This cattle market information is selected from the weekly report from Canfax, a division of the Canadian Cattlemen’s Association. More market information, analysis and statistics are available by becoming a Canfax subscriber by calling 403-275-5110 or at www.canfax.ca.
Fed prices flat
Western Canadian fed prices have been stuck in a $5 per hundredweight trading window over the past 11 weeks with prices ranging from $133-$137 per cwt. Packer competition on last week’s cash market was limited. The psychology from the packer was “take it or leave it,” and negotiating for higher money was not successful. As a result, sale volumes were light because many cattle feeders decided to “leave it” last week.
Some cattle were carried over into this week, while some producers were considering the fed cattle set-aside program as an option.
Dressed sales were reported at mostly $224 per cwt. delivered, generally $1 per cwt. lower than the previous week. Cattle that were bought last week were being scheduled for early to mid-October.
Despite the longer lift dates, there were indications some cattle were being pulled a couple weeks ahead of schedule. In addition, there were reports packers were looking to pull some October contract cattle forward.
After moving to a premium to the U.S. market two weeks ago, Alberta fed prices moved back to a discount last week. Both major packers worked Sept. 12 to make up for the Labour Day holiday.
Western Canadian fed slaughter for the week ending Sept. 12 totalled 43,374 head, seven percent smaller than last year. Last year fed cattle exports to the United States were brisk, but this year Canadian fed exports have been lagging behind 2019 volumes by about 2,000 head per week in recent weeks.
In Ontario, dressed bids and sales were reported from $230-$240 per cwt. delivered. The market tone was steady to weaker. Eastern Canadian steer and heifer carcass weights are larger than last year.
In the U.S., a stronger price tone was noted toward the end of last week. Dressed sales ranged from US$163-$165 per cwt., which was $3-$4 per cwt. higher than the previous week. Live sales in all four major feeding states were reported from $103-$104 per cwt., $2 per cwt. higher.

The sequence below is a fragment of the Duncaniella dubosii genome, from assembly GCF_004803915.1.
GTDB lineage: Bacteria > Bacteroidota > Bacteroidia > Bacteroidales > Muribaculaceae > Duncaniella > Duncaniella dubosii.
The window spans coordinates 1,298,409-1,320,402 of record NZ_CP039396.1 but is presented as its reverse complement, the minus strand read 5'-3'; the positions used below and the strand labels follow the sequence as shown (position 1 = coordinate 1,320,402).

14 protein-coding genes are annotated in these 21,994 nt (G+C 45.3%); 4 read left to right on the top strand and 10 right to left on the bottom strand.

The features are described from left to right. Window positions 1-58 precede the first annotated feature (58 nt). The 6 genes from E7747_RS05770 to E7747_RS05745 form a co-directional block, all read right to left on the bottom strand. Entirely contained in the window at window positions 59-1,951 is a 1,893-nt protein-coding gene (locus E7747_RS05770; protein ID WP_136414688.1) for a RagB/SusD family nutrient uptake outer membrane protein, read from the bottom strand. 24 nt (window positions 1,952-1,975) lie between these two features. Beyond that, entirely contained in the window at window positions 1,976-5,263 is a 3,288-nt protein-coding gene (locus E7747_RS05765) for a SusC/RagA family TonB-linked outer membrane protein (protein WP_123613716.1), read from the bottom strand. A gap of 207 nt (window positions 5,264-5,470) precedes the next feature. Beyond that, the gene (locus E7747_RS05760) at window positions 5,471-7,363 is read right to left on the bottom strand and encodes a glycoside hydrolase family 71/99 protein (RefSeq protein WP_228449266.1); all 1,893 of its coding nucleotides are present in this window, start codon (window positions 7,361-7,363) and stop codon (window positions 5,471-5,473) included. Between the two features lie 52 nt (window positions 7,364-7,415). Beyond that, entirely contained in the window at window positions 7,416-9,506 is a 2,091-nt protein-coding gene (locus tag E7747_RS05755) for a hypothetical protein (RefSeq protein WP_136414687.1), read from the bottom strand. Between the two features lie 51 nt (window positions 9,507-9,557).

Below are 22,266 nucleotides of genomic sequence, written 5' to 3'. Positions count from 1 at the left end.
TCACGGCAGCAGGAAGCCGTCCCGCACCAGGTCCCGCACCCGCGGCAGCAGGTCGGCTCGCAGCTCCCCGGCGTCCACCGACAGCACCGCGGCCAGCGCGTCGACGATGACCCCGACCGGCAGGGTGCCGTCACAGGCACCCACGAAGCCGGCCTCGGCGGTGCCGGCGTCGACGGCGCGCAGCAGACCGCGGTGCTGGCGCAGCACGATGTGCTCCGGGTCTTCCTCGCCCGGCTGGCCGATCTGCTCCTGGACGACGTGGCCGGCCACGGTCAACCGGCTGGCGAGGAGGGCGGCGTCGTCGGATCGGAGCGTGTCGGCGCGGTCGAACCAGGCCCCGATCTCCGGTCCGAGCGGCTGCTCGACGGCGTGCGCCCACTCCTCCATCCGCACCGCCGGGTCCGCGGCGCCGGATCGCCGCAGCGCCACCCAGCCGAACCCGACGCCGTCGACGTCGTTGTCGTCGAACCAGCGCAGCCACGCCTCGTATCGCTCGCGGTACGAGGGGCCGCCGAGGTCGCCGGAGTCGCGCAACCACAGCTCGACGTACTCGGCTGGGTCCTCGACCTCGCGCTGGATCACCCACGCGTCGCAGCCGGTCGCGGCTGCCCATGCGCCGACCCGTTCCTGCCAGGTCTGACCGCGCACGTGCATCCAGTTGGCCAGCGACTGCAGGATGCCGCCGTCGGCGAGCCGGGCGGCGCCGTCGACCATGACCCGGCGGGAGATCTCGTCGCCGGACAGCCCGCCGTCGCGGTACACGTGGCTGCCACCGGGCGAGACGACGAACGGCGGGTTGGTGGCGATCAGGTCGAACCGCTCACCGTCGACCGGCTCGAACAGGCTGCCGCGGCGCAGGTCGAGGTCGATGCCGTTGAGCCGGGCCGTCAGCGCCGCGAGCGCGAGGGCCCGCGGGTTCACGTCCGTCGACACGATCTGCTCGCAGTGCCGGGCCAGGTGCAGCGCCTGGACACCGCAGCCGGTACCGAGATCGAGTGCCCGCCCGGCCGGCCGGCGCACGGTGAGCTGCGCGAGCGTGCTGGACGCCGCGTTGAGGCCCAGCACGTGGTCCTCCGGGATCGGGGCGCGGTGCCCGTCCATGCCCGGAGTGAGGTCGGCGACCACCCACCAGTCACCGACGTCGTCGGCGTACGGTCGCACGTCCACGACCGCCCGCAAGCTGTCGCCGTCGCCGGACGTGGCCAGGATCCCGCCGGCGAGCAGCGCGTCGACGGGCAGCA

The U.S. Department of Agriculture reported that the fresh beef retail price for August was $6.38 per pound, five percent lower than July but nine percent higher than last year.
Cow prices steady
Non-fed prices were steady to $1 per cwt. higher last week on a generally light offering. Dressed cow bids were reported mostly steady from $165-$170 per cwt. delivered. Alberta slaughter cow prices were trading at a $5 and $10.50 per cwt. premium to Ontario for D2s and D3s, respectively. D2s averaged $84.36 and D3s averaged $74.70.
Butcher bull prices strengthened $1.25 per cwt. higher to average $113.54 per cwt. Western Canadian non-fed slaughter for the week ending Sept. 12 was one percent larger than the previous week at 4,903 head and year to date was down 24 percent at 219,094 head.
Summer holiday demand continues to deteriorate, and U.S. national 90 percent fresh trim last week slipped $4.05 per cwt. lower. Modest non-fed offerings are anticipated this week and will be price supportive.
Feeder price rises
Alberta feeder prices averaged $2-$3 per cwt. higher last week with good seasonal demand for all types. Calves lighter than 500 lb. saw keen buying interest with prices steady to $5.50 per cwt. higher than the previous week, while 500-600 lb. calves saw prices continuing generally steady. Large calves from 600-800 lb. saw prices firm $2.25-$5 per cwt. higher than the previous week.
Ontario feeders traded at a $6 per cwt. premium to Alberta to encourage eastern buying interest on the Prairies. Saskatchewan and Manitoba feeders traded comparable last week but were priced at a $1 per cwt. discount to Alberta. Large feeders heavier than 900 lb. saw prices firm $1 per cwt. higher.
Total weekly auction volumes surged significantly larger last week with the addition of electronic forward delivery special sales and were four percent larger than the same week last year. Year-to-date auction volumes are nine percent below year ago totalling 745,573 head.
The USDA reports that Canadian feeder exports for the week ending Sept. 5 surged 118 percent larger than the previous week to 2,753 head. Year-to-date feeder exports are 48 percent lower than year ago totalling 84,557 head.
Calves heavier than 500 lb. generally traded $5-$7 per cwt. higher than the same week last year, while September delivery feed barley is trading $25 per tonne higher. Reduced feeding margins and increased auction offering heading toward October are expected to limit calf price upside.
Cut-out price declines
In U.S. beef trade, cut-out values continued to seasonally soften last week with price pressure seen across the entire carcass. Choice averaged US$215.05 and Select averaged $203.39 per cwt. Lacklustre beef demand is anticipated for the rest of September until winter holiday buying gets underway.